Market-driven standard for extended EPON developed under open process is key to helping operators cost-effectively provide higher density optical access, addressing their current and future needs
By Marek Hajduczenia, chair of the IEEE P802.3bk Extended EPON Task Force and Network Architect at Bright House Networks
The IEEE P802.3bk Extended EPON Task Force of the IEEE 802.3™ Working Group is an excellent example of how IEEE fosters a market-driven, open process to solve real-life problems challenging the evolution of networks around the world.
In broad terms, the P802.3bk Extended EPON Task Force addresses the need the operators have to build optical access networks that can support more customers, at a longer distance from the local hub. But more specifically, operators are primarily looking for cost-effective solutions to address the mobile backhaul in dense urban areas, as well as delivering services to geographically scattered customers. (Further discussion in this video)
The mobile backhaul is a very hot topic right now. With the advent of 3G and 4G networks, the problem is only further aggravated, because mobile carriers need a higher density of base towers in the given area to provide good coverage to their customers. As the evolution to faster mobile networks continues, the mobile backhaul network has to also be ready for increasing data rates and base station densities. Operators need to migrate from the current point-to-point fiber backhaul solution to more cost-effective point-to-multipoint architectures. This migration substantially improves the density of connected base stations per hub, lowering the cost of a single connection and making the resulting infrastructure much more scalable and future-proof.
The other challenge in front of operators is serving geographically scattered customers, who cannot be reached in a cost-effective manner today using point-to-point solutions. Right now an operator either has to run a really long point-to-point fiber or use just as costly microwave transport. With the new standard developed by the IEEE P802.3bk Extended EPON Task Force, it is possible to connect such customers using lower reach Ethernet Passive Optical Network solutions, maintaining the advantages of passive outside plant, while still providing gigabit speeds to end subscribers.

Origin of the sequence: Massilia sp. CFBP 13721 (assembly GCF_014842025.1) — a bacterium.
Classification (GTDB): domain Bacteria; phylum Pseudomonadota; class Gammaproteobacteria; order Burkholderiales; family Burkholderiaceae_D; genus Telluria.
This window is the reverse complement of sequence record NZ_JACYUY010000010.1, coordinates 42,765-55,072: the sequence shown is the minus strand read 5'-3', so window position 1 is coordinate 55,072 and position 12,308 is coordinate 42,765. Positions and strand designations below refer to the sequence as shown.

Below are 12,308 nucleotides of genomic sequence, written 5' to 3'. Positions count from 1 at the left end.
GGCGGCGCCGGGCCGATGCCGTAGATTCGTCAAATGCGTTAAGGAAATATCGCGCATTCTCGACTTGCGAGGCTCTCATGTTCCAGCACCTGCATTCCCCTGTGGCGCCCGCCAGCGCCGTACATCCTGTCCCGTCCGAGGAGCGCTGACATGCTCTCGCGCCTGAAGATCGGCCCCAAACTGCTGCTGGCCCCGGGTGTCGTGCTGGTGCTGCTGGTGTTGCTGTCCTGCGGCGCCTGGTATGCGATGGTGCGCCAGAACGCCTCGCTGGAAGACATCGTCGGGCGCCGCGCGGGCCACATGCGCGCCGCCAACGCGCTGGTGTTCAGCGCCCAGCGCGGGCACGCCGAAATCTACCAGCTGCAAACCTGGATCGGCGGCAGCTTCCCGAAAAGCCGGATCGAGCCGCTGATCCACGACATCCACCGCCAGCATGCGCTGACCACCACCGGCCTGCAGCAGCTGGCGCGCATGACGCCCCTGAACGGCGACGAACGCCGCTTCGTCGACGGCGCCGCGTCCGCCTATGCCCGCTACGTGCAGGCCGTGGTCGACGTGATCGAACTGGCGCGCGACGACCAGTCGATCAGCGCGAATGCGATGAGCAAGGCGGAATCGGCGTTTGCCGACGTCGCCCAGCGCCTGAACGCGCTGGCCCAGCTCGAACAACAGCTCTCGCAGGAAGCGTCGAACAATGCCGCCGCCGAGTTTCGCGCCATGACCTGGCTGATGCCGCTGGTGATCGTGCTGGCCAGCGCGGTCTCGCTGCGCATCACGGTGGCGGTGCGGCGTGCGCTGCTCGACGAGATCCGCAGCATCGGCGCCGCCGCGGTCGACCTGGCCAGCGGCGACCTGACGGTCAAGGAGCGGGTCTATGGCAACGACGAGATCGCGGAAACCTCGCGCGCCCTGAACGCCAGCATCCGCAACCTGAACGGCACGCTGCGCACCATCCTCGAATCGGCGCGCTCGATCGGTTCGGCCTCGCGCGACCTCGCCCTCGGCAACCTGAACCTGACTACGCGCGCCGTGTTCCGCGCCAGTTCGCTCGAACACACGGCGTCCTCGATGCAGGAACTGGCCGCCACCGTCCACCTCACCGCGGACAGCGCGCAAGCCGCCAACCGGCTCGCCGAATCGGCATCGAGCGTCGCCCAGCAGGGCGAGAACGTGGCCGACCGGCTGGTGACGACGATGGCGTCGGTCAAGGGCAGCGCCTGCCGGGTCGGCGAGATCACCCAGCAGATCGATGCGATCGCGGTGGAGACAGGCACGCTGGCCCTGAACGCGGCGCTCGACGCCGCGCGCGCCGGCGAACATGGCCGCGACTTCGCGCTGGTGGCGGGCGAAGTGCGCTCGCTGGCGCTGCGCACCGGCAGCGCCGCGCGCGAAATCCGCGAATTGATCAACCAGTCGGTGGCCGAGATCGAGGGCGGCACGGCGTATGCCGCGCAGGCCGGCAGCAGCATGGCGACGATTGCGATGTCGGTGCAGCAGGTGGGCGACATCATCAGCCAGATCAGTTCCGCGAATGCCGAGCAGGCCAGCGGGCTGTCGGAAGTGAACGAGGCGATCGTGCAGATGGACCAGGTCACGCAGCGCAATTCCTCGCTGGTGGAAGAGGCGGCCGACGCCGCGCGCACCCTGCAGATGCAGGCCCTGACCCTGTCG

Open process means that anyone can participate in the development of the standard, and people who choose to participate in such efforts are very passionate about pushing the networking technology forward, making Internet access faster, better, more cost-effective, and in general – more accessible. But just as important, as a community of technical experts, we create standards to address the actual need for specific networking solutions, making them much more successful in the competitive market of today.
The first step for the P802.3bk Task Force was to gather requirements from those who are most affected by the problem at hand, i.e., individual network operators and carriers. This step took six months and allowed the Task Force to better understand the technical challenges at hand. Bringing together both operators and suppliers is a critical part of the process, guaranteeing that the end product of the standardization effort addresses the actual technical problem, and does not become a technical solution without a problem.
It is pretty amazing that over just a few years Ethernet has evolved to the point where we’re discussing the development of solutions operating at 400 Gbit/s. The evolution of optical access based on Ethernet does not stop either. Just 4 years after the completion of the P802.3av™ project which delivered EPON operating at the symmetric rates of 10 Gbit/s, we are going to start looking at the next generation of EPON systems. Such next generation EPON is likely going to support data rates in excess of 40 Gbit/s, providing the necessary scalability into the foreseeable future, but also provide backward compatibility to guarantee that operators deploying EPON today have a clear evolution path into the future, future-proofing their current investments into optical access networks.